YDSTIE: But during one of those trips, he got angry and hit you. Tell us about that.

Ms. PRYOR: Yeah. Well, you know, my dad had a violent temper and, you know, drugs and alcohol and you put that all together, and here I was at the dinner table and I called - we had a chef cooking for us and brought out food. This was in Jamaica, and we couldn't pronounce her name, so she gave us a nickname to be able to call her, and I called her that, and my dad was unaware and went off the handle and just really popped me one across the face very violently.

And you know, at times that was the norm for him for a long time. My dad stopped actually hitting us and beating us when I turned 12 years old and my sister turned 14. He said I just can't do this anymore, because it was too painful for him. I think he realized his temper was so extreme and what he was capable of at times, because we witnessed not only with us, but we witnessed his violence towards women. And you know, that's really hard, to know that you dad did these things toward these women, and you had to sort of bear and watch and sort of keep that within you.

YDSTIE: In that very famous incident when your father caught on fire while freebasing cocaine, the public was told that it was an accident. But you write that that's not the case.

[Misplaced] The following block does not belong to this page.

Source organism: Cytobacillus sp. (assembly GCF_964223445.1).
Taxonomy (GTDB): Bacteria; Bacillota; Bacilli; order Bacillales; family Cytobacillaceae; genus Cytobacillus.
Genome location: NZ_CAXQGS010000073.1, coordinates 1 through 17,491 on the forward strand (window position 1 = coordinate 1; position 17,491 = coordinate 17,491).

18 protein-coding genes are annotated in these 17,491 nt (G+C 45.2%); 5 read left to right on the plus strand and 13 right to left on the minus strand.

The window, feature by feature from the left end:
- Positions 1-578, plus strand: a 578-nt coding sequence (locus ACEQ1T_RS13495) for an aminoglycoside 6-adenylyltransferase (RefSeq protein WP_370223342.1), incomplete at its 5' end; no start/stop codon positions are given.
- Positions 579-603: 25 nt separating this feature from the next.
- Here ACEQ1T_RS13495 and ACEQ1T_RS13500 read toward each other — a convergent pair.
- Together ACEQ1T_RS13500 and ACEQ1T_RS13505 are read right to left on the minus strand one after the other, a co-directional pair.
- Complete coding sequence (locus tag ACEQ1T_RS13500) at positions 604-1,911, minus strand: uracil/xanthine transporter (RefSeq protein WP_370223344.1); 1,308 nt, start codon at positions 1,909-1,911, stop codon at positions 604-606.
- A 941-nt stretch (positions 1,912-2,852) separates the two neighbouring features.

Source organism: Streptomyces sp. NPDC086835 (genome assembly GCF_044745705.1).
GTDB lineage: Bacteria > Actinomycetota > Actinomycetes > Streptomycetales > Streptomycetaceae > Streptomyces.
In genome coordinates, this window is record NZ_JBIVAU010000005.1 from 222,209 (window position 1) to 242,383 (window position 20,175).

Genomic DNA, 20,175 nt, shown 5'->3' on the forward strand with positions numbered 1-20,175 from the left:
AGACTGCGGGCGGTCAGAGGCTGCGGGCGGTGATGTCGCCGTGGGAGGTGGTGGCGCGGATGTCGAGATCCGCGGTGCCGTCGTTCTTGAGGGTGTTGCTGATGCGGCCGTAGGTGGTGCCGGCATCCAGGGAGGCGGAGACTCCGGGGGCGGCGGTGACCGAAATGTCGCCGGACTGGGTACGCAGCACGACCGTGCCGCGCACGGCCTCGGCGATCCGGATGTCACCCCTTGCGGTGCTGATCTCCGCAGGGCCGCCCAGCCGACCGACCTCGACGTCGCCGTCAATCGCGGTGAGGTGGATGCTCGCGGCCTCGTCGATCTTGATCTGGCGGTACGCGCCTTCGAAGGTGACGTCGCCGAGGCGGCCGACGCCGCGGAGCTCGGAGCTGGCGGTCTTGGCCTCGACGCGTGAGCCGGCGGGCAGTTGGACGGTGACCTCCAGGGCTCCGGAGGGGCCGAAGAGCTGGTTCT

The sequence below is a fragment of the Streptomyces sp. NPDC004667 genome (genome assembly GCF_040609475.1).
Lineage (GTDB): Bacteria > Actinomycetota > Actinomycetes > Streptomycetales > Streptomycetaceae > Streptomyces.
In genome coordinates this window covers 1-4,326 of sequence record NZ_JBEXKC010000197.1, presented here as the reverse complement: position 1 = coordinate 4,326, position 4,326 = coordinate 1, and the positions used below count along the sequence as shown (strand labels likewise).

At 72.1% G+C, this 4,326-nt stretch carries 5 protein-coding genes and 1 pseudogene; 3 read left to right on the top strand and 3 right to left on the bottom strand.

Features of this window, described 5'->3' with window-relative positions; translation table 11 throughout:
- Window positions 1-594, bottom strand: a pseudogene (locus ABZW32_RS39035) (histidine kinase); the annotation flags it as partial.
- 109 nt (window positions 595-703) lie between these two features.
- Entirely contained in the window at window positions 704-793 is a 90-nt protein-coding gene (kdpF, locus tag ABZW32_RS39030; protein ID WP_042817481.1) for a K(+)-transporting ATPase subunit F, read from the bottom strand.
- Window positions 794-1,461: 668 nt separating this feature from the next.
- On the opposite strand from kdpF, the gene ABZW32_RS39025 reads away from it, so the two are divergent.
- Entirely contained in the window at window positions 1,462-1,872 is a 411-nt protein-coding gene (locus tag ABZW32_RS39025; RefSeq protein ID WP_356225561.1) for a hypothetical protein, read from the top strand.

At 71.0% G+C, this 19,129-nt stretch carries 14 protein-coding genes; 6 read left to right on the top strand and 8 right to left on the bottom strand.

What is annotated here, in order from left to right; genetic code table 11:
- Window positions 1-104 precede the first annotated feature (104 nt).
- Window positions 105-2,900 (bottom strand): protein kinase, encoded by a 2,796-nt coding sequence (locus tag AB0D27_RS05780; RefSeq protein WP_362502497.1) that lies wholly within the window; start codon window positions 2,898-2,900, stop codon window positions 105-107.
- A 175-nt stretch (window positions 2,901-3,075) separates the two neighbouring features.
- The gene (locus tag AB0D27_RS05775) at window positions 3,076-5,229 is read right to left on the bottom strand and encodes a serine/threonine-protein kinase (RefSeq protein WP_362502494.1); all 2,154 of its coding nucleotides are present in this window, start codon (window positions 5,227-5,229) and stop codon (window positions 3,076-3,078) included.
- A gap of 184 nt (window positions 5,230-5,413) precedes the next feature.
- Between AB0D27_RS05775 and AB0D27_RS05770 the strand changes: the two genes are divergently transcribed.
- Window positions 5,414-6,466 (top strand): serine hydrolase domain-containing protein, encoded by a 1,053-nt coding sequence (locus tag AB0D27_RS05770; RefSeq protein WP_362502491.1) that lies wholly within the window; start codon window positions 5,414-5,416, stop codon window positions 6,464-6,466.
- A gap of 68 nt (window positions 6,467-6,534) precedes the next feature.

Ms. PRYOR: Yeah, that he was down and depressed. Momma had died, and that's when, you know, he sort of went down the road and decided, well, I think I should end my life and attempted what I call his revolutionary suicide attempt, which was the big joke that he made about, you know, the cocaine and the milk and cookies and setting himself on fire.

YDSTIE: What happened actually was that he doused himself with rum and lit a match, right?

Ms. PRYOR: Yeah, yeah. Lit the lighter, and his intention definitely was to die. And to realize sort of that he survived that...

YDSTIE: And went on to perform after that, right?